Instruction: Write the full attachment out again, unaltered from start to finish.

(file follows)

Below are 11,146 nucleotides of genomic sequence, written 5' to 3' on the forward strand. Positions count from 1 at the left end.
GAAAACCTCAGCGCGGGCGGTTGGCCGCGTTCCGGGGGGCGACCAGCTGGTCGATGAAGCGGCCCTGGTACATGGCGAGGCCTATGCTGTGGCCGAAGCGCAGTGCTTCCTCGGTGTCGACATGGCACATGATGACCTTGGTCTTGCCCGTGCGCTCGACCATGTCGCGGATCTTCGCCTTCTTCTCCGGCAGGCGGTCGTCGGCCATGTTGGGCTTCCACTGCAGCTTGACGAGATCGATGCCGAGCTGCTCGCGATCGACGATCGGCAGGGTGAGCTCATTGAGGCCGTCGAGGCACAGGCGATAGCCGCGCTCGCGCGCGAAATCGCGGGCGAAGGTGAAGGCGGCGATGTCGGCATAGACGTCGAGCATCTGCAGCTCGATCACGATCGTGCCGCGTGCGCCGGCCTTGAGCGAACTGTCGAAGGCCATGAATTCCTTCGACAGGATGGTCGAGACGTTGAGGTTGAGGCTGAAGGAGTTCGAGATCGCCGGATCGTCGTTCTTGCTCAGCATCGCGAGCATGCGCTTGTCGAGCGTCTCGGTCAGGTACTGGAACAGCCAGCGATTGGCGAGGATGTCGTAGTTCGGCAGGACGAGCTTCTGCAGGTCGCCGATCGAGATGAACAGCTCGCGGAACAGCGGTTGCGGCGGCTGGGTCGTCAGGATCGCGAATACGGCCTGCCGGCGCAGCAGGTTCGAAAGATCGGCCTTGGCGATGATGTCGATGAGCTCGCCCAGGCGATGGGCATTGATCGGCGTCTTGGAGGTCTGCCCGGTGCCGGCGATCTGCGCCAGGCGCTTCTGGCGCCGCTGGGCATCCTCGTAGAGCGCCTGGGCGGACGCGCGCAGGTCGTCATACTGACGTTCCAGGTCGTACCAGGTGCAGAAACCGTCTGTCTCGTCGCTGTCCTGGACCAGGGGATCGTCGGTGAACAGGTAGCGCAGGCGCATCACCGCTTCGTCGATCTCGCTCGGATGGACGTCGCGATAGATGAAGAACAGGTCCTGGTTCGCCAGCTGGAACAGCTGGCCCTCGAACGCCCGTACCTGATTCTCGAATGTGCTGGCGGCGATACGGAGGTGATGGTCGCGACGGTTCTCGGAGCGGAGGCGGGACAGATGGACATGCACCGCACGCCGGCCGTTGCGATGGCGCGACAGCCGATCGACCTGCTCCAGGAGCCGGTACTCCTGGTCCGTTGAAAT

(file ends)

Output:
Below are 11,146 nucleotides of genomic sequence, written 5' to 3' on the forward strand. Positions count from 1 at the left end.
GAAAACCTCAGCGCGGGCGGTTGGCCGCGTTCCGGGGGGCGACCAGCTGGTCGATGAAGCGGCCCTGGTACATGGCGAGGCCTATGCTGTGGCCGAAGCGCAGTGCTTCCTCGGTGTCGACATGGCACATGATGACCTTGGTCTTGCCCGTGCGCTCGACCATGTCGCGGATCTTCGCCTTCTTCTCCGGCAGGCGGTCGTCGGCCATGTTGGGCTTCCACTGCAGCTTGACGAGATCGATGCCGAGCTGCTCGCGATCGACGATCGGCAGGGTGAGCTCATTGAGGCCGTCGAGGCACAGGCGATAGCCGCGCTCGCGCGCGAAATCGCGGGCGAAGGTGAAGGCGGCGATGTCGGCATAGACGTCGAGCATCTGCAGCTCGATCACGATCGTGCCGCGTGCGCCGGCCTTGAGCGAACTGTCGAAGGCCATGAATTCCTTCGACAGGATGGTCGAGACGTTGAGGTTGAGGCTGAAGGAGTTCGAGATCGCCGGATCGTCGTTCTTGCTCAGCATCGCGAGCATGCGCTTGTCGAGCGTCTCGGTCAGGTACTGGAACAGCCAGCGATTGGCGAGGATGTCGTAGTTCGGCAGGACGAGCTTCTGCAGGTCGCCGATCGAGATGAACAGCTCGCGGAACAGCGGTTGCGGCGGCTGGGTCGTCAGGATCGCGAATACGGCCTGCCGGCGCAGCAGGTTCGAAAGATCGGCCTTGGCGATGATGTCGATGAGCTCGCCCAGGCGATGGGCATTGATCGGCGTCTTGGAGGTCTGCCCGGTGCCGGCGATCTGCGCCAGGCGCTTCTGGCGCCGCTGGGCATCCTCGTAGAGCGCCTGGGCGGACGCGCGCAGGTCGTCATACTGACGTTCCAGGTCGTACCAGGTGCAGAAACCGTCTGTCTCGTCGCTGTCCTGGACCAGGGGATCGTCGGTGAACAGGTAGCGCAGGCGCATCACCGCTTCGTCGATCTCGCTCGGATGGACGTCGCGATAGATGAAGAACAGGTCCTGGTTCGCCAGCTGGAACAGCTGGCCCTCGAACGCCCGTACCTGATTCTCGAATGTGCTGGCGGCGATACGGAGGTGATGGTCGCGACGGTTCTCGGAGCGGAGGCGGGACAGATGGACATGCACCGCACGCCGGCCGTTGCGATGGCGCGACAGCCGATCGACCTGCTCCAGGAGCCGGTACTCCTGGTCCGTTGAAAT